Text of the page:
Depending on the person you ask and what part of Eastern Europe he hails from, kissel is either a thick juice, a dessert soup, or even a gelatinous porridge. No matter where you find it, one thing is certain: Kissel is a veritable medley of forest-born ingredients and a constant presence at the dessert table.
The recipe for kissel varies from country to country, even region to region, but it always starts with a combination of fruit juice and starch. Some say that the thickening agent was added in times of scarcity to make juice more filling. How gelatinous and sugary the kissel ends up being depends on individual taste, but a common form is a sweet, red, semi-liquid soup. It can also be served hot, as a spiced winter drink, or enjoyed cold, as a jelly or custard.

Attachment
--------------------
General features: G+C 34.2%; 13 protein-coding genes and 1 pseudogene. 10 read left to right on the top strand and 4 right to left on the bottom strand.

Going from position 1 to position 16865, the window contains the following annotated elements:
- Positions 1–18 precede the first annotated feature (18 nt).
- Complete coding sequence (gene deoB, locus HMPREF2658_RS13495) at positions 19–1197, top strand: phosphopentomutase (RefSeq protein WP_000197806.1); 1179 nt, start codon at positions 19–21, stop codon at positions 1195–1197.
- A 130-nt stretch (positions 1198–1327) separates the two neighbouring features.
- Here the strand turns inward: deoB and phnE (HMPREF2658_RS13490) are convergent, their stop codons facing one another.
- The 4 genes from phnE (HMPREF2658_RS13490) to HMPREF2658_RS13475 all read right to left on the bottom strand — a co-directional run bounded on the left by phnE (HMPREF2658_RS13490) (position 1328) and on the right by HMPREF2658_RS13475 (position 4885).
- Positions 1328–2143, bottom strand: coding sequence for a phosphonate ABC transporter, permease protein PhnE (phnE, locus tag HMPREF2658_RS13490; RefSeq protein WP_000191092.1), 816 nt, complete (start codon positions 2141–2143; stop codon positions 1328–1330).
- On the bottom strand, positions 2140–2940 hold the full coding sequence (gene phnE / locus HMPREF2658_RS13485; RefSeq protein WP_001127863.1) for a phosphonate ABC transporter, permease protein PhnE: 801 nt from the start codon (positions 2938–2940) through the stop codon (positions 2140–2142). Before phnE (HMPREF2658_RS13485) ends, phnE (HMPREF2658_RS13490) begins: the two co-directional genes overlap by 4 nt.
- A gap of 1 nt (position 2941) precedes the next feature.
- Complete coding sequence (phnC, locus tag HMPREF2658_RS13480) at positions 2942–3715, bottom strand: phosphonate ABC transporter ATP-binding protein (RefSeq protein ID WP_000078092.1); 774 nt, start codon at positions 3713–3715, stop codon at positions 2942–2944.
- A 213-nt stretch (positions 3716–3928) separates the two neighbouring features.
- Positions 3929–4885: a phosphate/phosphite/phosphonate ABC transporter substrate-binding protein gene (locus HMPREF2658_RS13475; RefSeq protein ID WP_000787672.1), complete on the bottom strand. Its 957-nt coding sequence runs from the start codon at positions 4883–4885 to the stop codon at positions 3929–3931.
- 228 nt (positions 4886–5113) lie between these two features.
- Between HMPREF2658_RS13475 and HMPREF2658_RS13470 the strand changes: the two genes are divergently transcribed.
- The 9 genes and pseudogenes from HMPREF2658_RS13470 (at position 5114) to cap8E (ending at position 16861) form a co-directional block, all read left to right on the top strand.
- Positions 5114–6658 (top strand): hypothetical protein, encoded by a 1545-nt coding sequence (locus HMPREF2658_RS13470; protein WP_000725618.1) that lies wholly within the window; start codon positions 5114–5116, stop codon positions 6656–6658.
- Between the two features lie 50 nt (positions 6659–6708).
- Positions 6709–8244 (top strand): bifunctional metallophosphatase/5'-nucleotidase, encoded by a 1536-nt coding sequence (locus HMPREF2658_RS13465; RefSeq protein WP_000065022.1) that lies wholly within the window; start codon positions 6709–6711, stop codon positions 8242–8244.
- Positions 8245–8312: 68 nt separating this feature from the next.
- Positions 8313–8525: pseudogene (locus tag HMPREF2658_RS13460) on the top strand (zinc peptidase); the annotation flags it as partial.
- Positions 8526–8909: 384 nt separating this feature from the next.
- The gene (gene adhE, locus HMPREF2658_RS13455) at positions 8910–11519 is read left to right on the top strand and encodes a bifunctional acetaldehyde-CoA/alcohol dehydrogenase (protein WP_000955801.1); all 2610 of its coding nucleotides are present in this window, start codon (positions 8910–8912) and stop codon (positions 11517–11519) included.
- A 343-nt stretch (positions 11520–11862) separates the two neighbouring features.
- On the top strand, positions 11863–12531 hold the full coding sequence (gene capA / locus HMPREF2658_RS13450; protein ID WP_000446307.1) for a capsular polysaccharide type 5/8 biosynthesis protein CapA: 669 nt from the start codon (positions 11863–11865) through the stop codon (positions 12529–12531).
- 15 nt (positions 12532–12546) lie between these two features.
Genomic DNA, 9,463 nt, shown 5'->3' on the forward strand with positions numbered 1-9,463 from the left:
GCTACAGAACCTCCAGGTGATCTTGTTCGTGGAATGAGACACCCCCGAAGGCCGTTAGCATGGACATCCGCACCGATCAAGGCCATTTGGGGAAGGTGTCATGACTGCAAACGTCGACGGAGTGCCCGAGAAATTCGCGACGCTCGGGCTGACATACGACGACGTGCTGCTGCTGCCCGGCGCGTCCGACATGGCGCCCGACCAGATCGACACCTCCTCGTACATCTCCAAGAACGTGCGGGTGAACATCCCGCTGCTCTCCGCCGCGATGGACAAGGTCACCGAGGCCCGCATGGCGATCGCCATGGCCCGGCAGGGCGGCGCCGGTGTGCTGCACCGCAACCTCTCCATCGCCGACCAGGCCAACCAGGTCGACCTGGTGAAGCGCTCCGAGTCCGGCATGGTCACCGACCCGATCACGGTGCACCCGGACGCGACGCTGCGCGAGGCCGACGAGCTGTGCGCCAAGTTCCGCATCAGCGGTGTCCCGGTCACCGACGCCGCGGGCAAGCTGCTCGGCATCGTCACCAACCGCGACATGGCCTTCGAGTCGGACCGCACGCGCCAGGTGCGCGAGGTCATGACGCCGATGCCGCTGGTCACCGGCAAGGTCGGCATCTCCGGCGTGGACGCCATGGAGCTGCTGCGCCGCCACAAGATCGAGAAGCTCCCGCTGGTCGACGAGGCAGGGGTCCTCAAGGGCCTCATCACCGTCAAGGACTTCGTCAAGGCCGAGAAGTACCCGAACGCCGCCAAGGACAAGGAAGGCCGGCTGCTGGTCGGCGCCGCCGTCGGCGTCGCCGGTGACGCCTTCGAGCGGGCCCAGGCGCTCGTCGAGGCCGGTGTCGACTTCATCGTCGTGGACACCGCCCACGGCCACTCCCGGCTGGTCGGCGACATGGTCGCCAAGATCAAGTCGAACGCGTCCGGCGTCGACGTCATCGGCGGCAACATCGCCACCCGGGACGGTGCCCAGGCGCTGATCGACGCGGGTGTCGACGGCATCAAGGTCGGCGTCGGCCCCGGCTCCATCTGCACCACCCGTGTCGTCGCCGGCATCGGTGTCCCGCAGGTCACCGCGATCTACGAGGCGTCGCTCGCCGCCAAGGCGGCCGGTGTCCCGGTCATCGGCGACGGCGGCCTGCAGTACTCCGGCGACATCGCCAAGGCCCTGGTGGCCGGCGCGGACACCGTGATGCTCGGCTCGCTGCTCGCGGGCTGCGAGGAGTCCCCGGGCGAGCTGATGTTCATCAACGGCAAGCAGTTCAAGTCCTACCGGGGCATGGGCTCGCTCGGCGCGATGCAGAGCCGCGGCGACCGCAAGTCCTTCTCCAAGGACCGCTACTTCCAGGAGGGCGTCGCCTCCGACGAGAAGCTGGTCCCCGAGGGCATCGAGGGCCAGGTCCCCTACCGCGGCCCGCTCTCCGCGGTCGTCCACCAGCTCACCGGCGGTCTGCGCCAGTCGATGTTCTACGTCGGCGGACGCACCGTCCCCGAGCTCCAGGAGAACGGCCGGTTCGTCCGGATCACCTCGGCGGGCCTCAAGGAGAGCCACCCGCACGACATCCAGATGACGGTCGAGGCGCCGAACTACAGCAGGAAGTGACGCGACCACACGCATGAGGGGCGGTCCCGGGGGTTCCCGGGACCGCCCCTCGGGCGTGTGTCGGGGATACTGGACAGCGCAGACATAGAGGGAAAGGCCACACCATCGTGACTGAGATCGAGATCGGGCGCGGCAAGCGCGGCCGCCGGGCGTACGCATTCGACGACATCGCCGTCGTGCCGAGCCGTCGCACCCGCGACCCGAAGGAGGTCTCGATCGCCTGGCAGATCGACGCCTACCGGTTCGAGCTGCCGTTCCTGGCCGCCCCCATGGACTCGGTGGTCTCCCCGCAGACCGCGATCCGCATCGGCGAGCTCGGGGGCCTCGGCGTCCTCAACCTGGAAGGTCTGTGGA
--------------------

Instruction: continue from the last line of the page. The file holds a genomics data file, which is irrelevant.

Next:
After combining the likes of boiled strawberries, cranberries, or gooseberries with potato or corn starch, the resulting mixture is sweet, hearty, and nutritious. Some cultures even embrace kissel as a health tonic: Apple versions are said to help with digestion, blueberry to fight infections, and cranberry to get through a cold or flu faster.
The traditional treat might not have always been so sweet. The word kissel is derived from an old Slavic term meaning “sour.” An early reference to a food called “kissel” provides a recipe that’s a bit different from the one widely known today: a kind of gelatinous porridge made from oats and sweetened with syta (honey diluted with water).
Though the dessert versions are the most popular preparations in Slavic, Baltic, and Scandinavian countries, the traditional porridge still exists in the form of Russian “oat kissel.” Many Russians even refer to paradise as the land of “milky rivers and kissel banks,” though whether this refers to the oat dish or the sweet juice is open to interpretation.